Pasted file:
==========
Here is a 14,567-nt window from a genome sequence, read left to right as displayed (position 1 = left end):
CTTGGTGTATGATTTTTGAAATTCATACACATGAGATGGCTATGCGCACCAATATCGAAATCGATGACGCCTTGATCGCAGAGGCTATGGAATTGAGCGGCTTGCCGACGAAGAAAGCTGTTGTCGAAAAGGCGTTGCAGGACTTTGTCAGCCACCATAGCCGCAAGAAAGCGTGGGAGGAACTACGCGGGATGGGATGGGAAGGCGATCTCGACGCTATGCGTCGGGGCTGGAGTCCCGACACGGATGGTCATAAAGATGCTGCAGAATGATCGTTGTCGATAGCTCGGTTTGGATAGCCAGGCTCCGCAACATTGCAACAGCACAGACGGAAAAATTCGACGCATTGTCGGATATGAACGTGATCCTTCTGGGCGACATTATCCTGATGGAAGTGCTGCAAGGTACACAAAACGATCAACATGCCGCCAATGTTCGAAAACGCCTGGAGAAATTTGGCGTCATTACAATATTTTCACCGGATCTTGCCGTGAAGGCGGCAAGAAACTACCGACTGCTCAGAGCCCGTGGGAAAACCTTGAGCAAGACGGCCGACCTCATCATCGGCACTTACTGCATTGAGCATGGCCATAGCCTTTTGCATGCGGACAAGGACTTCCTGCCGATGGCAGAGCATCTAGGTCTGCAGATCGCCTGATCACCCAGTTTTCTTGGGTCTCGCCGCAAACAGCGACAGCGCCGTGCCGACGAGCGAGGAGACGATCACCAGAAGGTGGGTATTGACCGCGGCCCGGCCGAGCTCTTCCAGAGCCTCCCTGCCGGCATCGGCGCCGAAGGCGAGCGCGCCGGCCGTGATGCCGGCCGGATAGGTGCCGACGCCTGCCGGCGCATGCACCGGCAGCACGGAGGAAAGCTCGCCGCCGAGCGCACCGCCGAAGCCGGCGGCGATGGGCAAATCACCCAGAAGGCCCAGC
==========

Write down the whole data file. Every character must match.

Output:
Here is a 14,567-nt window from a genome sequence, read left to right as displayed (position 1 = left end):
CTTGGTGTATGATTTTTGAAATTCATACACATGAGATGGCTATGCGCACCAATATCGAAATCGATGACGCCTTGATCGCAGAGGCTATGGAATTGAGCGGCTTGCCGACGAAGAAAGCTGTTGTCGAAAAGGCGTTGCAGGACTTTGTCAGCCACCATAGCCGCAAGAAAGCGTGGGAGGAACTACGCGGGATGGGATGGGAAGGCGATCTCGACGCTATGCGTCGGGGCTGGAGTCCCGACACGGATGGTCATAAAGATGCTGCAGAATGATCGTTGTCGATAGCTCGGTTTGGATAGCCAGGCTCCGCAACATTGCAACAGCACAGACGGAAAAATTCGACGCATTGTCGGATATGAACGTGATCCTTCTGGGCGACATTATCCTGATGGAAGTGCTGCAAGGTACACAAAACGATCAACATGCCGCCAATGTTCGAAAACGCCTGGAGAAATTTGGCGTCATTACAATATTTTCACCGGATCTTGCCGTGAAGGCGGCAAGAAACTACCGACTGCTCAGAGCCCGTGGGAAAACCTTGAGCAAGACGGCCGACCTCATCATCGGCACTTACTGCATTGAGCATGGCCATAGCCTTTTGCATGCGGACAAGGACTTCCTGCCGATGGCAGAGCATCTAGGTCTGCAGATCGCCTGATCACCCAGTTTTCTTGGGTCTCGCCGCAAACAGCGACAGCGCCGTGCCGACGAGCGAGGAGACGATCACCAGAAGGTGGGTATTGACCGCGGCCCGGCCGAGCTCTTCCAGAGCCTCCCTGCCGGCATCGGCGCCGAAGGCGAGCGCGCCGGCCGTGATGCCGGCCGGATAGGTGCCGACGCCTGCCGGCGCATGCACCGGCAGCACGGAGGAAAGCTCGCCGCCGAGCGCACCGCCGAAGCCGGCGGCGATGGGCAAATCACCCAGAAGGCCCAGC